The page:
Bright indigo coat I suspect, however, that Miller doesn't mean he's wearing this kind of indigo, but the sort that gives jeans their colour — or lack thereof. As he says, "About the most existing possibility left to me is to discover a new shade of grey."

But while resigned to the dreariness of day-to-day wear, Miller did still expect to see more adventurous clothing on holiday, a 'Hawaiian shirt' lifting of the gloom:

Well for a while this seemed true, but then I was starting to find that my fellow tourists were bringing out the same dull drab clothes on holiday that they were wearing at home — just more interesting messages on the T shirts. But at least I felt that if holiday clothes had also become drab, the last refuge of colour would indeed be the beach and the swimsuit, with at least some desire to 'fit in' when snorkeling over a coral reef. So the decision to write this paper can be precisely timed. It came when taking a family holiday on a beach in Mexico. I had my novel and my drink and was relaxing under a beach umbrella. This was quite a European resort and the people around me were probably Dutch, Swedish and English with a few Americans. Anyway, after a while, I started looking around me and what actually caught my eye was that every single bikini or swimsuit as far as my eye could see was — you guessed it — black. At that point I decided that surely if the anthropologist could turn detective, I might not be able to stem this tide, but might at least find the culprit."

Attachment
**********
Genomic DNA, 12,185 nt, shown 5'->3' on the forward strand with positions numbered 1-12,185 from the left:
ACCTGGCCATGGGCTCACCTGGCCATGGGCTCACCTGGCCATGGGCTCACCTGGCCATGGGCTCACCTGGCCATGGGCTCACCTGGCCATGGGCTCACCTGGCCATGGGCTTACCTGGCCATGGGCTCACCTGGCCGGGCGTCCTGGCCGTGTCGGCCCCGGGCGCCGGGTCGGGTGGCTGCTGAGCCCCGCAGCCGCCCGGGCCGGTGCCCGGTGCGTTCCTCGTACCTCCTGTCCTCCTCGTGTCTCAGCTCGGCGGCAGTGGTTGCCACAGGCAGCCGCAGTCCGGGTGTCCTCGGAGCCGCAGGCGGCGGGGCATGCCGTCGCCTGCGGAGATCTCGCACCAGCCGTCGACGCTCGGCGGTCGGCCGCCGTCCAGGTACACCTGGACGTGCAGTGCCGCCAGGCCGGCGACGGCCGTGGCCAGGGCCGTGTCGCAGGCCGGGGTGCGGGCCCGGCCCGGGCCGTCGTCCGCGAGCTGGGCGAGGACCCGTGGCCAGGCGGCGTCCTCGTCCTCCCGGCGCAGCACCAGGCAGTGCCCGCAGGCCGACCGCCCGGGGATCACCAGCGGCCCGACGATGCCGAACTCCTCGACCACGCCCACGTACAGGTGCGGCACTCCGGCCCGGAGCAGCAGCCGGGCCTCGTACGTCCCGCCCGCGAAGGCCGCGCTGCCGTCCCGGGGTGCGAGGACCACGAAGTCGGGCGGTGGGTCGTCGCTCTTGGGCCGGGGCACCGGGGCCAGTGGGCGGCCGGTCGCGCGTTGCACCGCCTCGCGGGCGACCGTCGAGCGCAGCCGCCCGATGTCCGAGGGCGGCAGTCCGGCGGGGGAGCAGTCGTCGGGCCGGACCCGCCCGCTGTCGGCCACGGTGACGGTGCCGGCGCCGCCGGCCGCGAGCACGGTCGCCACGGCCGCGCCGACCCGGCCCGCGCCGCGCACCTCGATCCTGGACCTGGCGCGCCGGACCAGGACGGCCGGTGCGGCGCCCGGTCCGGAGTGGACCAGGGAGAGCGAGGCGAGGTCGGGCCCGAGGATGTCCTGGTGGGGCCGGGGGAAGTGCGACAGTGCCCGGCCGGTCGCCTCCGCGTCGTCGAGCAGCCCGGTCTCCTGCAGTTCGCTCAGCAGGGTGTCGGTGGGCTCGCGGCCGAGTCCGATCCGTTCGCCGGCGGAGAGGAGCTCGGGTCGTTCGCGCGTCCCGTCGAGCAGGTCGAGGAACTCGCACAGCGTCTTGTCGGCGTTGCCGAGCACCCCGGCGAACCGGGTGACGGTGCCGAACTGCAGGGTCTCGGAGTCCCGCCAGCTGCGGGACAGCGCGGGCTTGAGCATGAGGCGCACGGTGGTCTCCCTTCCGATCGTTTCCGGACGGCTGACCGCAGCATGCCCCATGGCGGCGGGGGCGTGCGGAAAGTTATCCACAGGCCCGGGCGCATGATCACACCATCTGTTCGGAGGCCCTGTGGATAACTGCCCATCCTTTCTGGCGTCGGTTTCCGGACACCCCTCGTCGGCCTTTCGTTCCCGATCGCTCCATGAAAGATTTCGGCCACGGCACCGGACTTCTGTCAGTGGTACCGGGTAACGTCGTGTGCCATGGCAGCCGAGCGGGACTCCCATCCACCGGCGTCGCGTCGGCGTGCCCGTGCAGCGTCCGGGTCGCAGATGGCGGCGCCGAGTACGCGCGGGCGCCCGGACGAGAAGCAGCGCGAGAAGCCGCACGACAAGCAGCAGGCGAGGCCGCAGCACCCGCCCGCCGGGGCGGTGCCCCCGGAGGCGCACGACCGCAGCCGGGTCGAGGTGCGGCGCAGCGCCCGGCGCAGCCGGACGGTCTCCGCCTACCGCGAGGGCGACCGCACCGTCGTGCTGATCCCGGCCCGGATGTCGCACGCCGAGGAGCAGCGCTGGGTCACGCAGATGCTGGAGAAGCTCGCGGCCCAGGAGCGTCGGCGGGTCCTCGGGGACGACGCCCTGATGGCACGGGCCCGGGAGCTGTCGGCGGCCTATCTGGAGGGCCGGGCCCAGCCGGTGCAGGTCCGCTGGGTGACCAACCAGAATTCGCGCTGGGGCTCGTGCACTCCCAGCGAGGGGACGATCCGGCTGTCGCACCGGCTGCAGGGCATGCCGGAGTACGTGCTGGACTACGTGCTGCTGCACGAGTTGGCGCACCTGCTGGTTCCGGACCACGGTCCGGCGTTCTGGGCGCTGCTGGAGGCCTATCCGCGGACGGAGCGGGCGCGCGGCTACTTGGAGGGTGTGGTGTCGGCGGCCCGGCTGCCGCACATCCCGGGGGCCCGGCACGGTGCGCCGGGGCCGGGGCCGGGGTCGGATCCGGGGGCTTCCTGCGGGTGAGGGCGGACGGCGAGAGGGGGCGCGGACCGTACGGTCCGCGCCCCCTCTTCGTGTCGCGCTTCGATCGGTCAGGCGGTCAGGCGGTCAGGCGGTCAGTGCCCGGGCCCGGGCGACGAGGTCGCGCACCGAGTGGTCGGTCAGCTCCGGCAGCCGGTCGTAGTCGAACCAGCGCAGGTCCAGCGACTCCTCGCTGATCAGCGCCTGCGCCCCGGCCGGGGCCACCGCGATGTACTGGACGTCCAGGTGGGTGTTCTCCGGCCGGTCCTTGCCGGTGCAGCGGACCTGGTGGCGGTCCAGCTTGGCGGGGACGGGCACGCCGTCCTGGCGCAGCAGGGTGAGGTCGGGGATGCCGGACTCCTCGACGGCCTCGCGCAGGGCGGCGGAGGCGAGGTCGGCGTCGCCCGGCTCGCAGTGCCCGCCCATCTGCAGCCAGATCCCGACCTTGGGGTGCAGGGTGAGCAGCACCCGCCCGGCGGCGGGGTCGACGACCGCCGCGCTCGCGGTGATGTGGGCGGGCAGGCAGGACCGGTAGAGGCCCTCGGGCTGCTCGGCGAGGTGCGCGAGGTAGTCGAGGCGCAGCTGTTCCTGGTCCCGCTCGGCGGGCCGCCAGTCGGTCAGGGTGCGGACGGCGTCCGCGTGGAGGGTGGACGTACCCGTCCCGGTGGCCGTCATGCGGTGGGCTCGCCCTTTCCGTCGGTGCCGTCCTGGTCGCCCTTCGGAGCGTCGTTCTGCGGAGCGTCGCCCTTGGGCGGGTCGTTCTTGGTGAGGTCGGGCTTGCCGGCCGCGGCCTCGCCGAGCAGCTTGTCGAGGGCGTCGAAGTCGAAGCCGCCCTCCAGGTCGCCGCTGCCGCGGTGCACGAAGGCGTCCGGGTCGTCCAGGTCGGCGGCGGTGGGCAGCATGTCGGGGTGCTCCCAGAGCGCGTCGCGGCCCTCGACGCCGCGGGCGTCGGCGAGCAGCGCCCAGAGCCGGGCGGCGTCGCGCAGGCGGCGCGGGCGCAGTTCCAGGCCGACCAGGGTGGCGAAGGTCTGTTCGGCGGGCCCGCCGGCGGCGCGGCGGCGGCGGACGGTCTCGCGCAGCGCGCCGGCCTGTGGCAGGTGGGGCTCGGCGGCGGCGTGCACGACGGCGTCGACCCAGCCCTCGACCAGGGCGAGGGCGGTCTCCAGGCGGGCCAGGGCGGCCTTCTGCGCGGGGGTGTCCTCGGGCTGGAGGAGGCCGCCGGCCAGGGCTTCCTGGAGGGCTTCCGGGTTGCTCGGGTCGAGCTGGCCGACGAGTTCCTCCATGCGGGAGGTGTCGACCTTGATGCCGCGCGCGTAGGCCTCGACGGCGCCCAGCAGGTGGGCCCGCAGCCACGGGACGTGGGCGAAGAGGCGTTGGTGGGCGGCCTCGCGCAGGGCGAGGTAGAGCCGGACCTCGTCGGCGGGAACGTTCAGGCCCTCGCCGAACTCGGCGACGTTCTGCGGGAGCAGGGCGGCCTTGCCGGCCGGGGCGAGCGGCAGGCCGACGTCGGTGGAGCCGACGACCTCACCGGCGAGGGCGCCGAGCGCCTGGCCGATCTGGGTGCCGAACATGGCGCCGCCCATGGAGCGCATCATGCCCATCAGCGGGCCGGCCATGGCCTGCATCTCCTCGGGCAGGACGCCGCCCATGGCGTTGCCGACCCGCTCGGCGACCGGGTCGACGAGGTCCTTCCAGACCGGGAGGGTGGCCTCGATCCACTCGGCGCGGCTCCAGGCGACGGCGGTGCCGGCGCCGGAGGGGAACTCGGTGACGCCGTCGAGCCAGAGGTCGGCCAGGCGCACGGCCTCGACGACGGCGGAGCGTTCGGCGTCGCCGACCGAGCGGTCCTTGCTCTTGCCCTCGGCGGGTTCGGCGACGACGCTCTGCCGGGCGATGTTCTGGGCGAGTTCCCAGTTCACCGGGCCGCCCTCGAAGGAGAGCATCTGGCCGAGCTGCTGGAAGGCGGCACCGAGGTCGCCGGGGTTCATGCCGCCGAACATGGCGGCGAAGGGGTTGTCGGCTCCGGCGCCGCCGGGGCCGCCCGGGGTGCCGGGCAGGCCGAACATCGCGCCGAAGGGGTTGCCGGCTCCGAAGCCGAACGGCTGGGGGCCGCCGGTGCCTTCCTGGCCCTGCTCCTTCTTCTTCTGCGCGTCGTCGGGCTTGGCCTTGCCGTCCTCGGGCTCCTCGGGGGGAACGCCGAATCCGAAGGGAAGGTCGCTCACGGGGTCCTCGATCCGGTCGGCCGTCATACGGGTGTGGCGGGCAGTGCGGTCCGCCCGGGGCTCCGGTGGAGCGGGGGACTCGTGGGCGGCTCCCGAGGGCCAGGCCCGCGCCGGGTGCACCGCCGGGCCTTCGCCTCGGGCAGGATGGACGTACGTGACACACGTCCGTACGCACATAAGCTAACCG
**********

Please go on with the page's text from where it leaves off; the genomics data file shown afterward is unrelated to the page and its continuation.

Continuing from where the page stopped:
So what was the culprit. Very disappointingly, Miller doesn't have his paper on open access. There's a database entry for it linked from the 2004 section of http://discovery.ucl.ac.uk/view/people/DMSMI78.date.html. But even though this service is called open access, it says the full text is not available. However, he does summarise it in his web page. He starts by discussing four possible causes. These are: